D.J. Carrasco ain't not bad.
In a move to fill out their near-vacant bullpen, the Mets have agreed to terms on a two-year deal with free-agent reliever D.J. Carrasco, a baseball source said Tuesday evening.
Though the Mets are wary of giving out multi-year deals this season, they were willing to do so in the case of Carrasco, whose contract is reportedly worth $2.5 million.
Carrasco made $950,000 in his first season of arbitration eligibility last year, splitting time between the Pirates and the Diamondbacks. He was a non-tender victim in Arizona this offseason and the Mets scooped him up. It might seem unnecessary to give Carrasco two years, but $2.5 million for two seasons isn't much more than $1.25 for one season, and to some extent it's a hedge against Carrasco having a decent year and then rightfully demanding quite a bit more money in 2012. If he's terrible in 2011 then the Mets can either dump him or trade him and they've wasted a million bucks. If he's even remotely useful then the Mets have a relatively inexpensive bullpen arm locked up for another season.
At first blush, Carrasco's profile doesn't leap off the page. He'll be 34 years old in April and he features a low-nineties fastball, a high-eighties cutter, and a mid-seventies curveball. He'll also mix in the occasional slider. He's never been a dominant strikeout pitcher, though he did improve a bit in that department last year, notching a career-best whiff rate of 7.5 per nine innings. He doesn't have great control, and actually walked opposing hitters more frequently in 2010 than he had in any season since 2005 (a streak of editorial convenience since Carrasco pitched in Japan in 2006 and in the minors with the White Sox in 2007).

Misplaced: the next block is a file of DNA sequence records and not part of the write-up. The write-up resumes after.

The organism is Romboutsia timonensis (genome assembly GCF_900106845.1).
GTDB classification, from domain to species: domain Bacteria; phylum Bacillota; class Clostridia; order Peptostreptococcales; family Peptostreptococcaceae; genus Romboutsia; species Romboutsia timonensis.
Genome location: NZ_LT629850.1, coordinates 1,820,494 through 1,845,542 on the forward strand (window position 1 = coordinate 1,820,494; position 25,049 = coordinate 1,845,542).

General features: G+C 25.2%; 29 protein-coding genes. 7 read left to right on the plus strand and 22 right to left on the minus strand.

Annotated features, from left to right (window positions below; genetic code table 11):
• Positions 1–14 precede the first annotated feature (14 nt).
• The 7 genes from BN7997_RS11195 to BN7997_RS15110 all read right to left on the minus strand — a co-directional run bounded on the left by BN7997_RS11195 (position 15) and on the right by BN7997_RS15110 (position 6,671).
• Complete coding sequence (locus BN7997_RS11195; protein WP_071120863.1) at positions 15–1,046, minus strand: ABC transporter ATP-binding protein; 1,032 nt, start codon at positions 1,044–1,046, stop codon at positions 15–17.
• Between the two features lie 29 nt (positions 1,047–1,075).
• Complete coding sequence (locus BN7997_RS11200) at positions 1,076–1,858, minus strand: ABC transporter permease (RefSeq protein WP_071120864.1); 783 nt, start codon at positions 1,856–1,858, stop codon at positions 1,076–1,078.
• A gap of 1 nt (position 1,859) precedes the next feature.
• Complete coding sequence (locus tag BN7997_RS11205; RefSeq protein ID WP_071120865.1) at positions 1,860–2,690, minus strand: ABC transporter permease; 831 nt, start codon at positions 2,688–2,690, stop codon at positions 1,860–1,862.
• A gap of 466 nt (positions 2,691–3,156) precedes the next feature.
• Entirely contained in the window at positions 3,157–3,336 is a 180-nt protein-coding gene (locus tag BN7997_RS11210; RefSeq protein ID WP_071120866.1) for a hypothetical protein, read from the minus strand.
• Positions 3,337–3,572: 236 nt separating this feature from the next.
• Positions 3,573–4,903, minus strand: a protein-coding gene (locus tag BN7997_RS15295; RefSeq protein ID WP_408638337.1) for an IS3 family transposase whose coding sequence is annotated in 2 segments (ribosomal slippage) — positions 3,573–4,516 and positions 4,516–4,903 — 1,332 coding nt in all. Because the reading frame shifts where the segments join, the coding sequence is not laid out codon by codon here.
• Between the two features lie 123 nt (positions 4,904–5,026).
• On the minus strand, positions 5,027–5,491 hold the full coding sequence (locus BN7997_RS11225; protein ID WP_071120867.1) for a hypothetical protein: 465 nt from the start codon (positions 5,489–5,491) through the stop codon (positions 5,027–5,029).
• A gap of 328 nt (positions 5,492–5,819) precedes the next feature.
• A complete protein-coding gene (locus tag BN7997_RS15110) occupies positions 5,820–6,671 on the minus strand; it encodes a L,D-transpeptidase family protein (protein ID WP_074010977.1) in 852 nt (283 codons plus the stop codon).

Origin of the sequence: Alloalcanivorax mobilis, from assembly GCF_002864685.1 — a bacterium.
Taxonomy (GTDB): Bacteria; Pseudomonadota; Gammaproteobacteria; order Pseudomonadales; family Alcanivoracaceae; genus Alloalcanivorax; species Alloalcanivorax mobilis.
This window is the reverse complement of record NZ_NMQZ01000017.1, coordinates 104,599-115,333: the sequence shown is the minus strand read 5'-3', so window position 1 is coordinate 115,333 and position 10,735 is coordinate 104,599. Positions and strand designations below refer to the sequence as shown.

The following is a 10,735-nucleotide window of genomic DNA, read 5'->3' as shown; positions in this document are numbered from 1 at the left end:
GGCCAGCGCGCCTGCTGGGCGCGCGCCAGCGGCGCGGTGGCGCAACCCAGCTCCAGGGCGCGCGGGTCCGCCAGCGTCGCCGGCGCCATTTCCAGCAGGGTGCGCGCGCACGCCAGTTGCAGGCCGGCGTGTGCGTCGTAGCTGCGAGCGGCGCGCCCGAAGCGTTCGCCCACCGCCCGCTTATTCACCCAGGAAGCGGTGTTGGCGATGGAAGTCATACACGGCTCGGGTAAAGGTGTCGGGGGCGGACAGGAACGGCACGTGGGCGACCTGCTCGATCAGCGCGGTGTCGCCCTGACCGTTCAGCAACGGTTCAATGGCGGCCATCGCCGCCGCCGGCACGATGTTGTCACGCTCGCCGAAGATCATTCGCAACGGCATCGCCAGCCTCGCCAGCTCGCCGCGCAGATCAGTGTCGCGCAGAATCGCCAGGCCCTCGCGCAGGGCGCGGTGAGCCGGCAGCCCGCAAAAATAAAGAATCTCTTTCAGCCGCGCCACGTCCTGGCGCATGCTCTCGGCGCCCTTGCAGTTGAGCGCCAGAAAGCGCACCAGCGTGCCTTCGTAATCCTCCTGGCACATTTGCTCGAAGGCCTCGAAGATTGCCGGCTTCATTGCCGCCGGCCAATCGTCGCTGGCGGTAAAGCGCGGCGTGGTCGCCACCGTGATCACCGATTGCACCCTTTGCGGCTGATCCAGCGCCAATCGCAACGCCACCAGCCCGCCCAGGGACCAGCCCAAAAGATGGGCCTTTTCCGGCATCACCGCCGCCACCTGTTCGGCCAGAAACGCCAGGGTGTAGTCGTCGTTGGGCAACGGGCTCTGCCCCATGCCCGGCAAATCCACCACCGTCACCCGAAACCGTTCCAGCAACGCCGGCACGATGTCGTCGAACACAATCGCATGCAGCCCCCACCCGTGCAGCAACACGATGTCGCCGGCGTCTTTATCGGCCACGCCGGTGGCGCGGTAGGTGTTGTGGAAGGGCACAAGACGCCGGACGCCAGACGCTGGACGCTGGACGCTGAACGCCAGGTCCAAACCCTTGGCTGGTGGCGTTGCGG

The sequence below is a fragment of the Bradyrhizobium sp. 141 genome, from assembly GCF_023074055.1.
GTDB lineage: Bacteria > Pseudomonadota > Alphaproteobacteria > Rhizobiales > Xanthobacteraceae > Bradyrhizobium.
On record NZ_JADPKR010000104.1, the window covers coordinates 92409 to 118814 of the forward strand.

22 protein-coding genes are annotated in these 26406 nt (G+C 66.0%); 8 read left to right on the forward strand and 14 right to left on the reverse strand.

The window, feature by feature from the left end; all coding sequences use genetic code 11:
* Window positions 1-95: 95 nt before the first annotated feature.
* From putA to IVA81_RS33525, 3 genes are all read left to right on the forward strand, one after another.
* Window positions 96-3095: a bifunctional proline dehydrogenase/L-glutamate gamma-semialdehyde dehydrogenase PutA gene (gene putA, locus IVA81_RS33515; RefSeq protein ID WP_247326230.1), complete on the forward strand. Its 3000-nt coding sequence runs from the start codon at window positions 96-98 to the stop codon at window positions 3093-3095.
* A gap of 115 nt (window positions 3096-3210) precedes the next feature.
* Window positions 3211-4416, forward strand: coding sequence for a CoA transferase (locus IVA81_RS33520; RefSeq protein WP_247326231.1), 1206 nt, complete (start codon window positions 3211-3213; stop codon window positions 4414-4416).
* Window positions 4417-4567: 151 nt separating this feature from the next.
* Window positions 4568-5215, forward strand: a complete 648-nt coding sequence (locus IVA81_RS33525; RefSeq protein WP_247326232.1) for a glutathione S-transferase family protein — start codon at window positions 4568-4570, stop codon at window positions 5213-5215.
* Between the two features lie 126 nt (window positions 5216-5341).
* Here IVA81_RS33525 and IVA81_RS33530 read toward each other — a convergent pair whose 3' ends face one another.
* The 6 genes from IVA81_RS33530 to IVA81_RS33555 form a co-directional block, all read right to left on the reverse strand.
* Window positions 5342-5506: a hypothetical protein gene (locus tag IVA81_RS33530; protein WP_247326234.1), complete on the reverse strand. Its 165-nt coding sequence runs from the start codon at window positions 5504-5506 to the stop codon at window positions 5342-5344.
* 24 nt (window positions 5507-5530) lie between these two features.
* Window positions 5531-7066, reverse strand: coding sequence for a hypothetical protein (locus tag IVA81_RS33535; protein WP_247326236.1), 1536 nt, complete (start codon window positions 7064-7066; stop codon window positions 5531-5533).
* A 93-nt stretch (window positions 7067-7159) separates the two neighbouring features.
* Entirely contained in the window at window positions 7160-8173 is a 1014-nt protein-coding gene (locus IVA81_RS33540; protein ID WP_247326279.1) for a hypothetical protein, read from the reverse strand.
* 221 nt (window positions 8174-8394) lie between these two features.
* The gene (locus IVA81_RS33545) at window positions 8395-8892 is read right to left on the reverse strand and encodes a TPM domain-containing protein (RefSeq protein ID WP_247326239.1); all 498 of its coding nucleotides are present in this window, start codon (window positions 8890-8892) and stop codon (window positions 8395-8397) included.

Two things stand out on the positive side of the ledger for Carrasco. The first is his tendency to keep the ball on the ground and, by extension, in the ballpark. Merely decent strikeout and walk rates coupled with an above average home run rate can add up to a pretty solid reliever. Ground ball pitchers limit not only home runs in particular but also extra-base hits in general--grounders are less likely to find gaps than their airborne brethren. Too, more ground balls usually mean more double plays, so that's another bonus.
The second point in Carrasco's favor, albeit an ethereal one, is that he was pretty effective against lefties in 2010, which is exceedingly rare for right-handed pitchers. Unfortunately, Carrasco hasn't historically been very good against left-handed hitters, and was awful against them in 2009 (.317/.392/.463). He did throw far more curveballs last season than ever before, but it's not clear how that would have served him well against lefties.
The bottom line, though, is that Carrasco has probably been an above-average pitcher over the past three season.
lgFIP is a quick-and-dirty MLB FIP average for relievers (I clumsily averaged the individual team reliever FIPs). Even if that calculation is off a bit it's clear that Carrasco has been approximately an average pitcher -- or better -- since 2008. If he continues that trend for the next two seasons the Mets will be getting a league-average reliever for just over a million bucks a year. That's a pretty good value, especially for someone who will only be expected to eat up some bullpen innings, not anchor a relief corps.